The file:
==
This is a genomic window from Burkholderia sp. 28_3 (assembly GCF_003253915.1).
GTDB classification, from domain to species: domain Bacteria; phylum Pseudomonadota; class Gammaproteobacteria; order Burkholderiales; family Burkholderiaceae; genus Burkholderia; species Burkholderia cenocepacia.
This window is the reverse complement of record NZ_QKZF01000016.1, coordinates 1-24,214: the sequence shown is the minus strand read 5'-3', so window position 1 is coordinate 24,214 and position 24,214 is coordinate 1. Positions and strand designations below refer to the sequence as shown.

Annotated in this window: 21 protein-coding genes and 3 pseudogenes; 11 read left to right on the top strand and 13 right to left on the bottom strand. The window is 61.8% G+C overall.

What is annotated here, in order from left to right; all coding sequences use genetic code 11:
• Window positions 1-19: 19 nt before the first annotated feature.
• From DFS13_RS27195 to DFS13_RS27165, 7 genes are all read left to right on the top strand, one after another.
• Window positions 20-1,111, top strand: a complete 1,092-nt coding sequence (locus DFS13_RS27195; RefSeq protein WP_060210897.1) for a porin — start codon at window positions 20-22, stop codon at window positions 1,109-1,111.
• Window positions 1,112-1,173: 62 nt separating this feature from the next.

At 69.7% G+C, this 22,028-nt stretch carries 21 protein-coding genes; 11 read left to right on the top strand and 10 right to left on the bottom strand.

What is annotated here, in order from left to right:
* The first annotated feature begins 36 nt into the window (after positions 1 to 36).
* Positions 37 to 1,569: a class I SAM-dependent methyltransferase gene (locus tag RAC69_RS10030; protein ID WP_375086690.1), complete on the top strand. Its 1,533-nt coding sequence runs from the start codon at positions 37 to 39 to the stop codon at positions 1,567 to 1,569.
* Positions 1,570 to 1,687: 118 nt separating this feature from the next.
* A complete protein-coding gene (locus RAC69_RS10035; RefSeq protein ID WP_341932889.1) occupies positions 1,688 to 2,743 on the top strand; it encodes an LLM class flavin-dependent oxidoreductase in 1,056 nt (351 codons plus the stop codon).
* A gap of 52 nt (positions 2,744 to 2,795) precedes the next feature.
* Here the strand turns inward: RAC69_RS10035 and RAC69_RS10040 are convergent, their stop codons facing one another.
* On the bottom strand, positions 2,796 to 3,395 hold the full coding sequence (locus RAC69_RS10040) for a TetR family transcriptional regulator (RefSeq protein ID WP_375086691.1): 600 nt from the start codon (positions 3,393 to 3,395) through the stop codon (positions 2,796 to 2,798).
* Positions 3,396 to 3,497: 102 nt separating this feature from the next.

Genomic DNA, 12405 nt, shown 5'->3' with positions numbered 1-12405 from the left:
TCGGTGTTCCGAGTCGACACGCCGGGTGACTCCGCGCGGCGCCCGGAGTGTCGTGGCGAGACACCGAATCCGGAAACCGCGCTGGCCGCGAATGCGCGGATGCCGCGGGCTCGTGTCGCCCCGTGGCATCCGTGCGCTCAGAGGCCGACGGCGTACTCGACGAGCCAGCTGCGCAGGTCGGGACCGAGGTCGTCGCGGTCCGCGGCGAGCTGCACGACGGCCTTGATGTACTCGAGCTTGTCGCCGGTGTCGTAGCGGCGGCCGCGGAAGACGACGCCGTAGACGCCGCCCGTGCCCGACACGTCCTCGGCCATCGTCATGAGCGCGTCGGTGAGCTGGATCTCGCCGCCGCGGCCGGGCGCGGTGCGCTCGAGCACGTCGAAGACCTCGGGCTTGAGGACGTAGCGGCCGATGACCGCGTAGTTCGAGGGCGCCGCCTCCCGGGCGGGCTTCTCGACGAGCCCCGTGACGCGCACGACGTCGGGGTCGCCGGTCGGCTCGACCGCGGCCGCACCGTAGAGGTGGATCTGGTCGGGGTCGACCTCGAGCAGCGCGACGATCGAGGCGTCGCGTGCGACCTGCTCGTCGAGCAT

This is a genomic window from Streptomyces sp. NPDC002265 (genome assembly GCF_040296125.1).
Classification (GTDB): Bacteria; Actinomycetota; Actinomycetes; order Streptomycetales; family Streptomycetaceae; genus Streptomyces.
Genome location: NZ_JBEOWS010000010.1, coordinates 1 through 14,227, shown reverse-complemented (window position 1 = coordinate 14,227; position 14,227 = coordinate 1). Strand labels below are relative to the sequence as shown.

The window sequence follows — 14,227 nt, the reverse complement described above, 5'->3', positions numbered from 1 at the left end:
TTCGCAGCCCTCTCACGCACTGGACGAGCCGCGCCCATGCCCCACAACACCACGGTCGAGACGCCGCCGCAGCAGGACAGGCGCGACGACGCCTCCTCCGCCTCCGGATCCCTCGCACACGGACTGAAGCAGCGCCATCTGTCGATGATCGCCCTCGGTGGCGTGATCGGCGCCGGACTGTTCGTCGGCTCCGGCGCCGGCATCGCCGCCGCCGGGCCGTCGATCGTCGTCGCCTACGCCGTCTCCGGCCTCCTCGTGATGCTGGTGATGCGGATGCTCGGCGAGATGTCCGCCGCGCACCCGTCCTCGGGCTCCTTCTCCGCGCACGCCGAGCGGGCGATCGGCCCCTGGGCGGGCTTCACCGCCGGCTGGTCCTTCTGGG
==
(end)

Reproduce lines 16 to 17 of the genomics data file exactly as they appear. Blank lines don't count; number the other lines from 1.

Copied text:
* A gap of 52 nt (positions 2,744 to 2,795) precedes the next feature.
* Here the strand turns inward: RAC69_RS10035 and RAC69_RS10040 are convergent, their stop codons facing one another.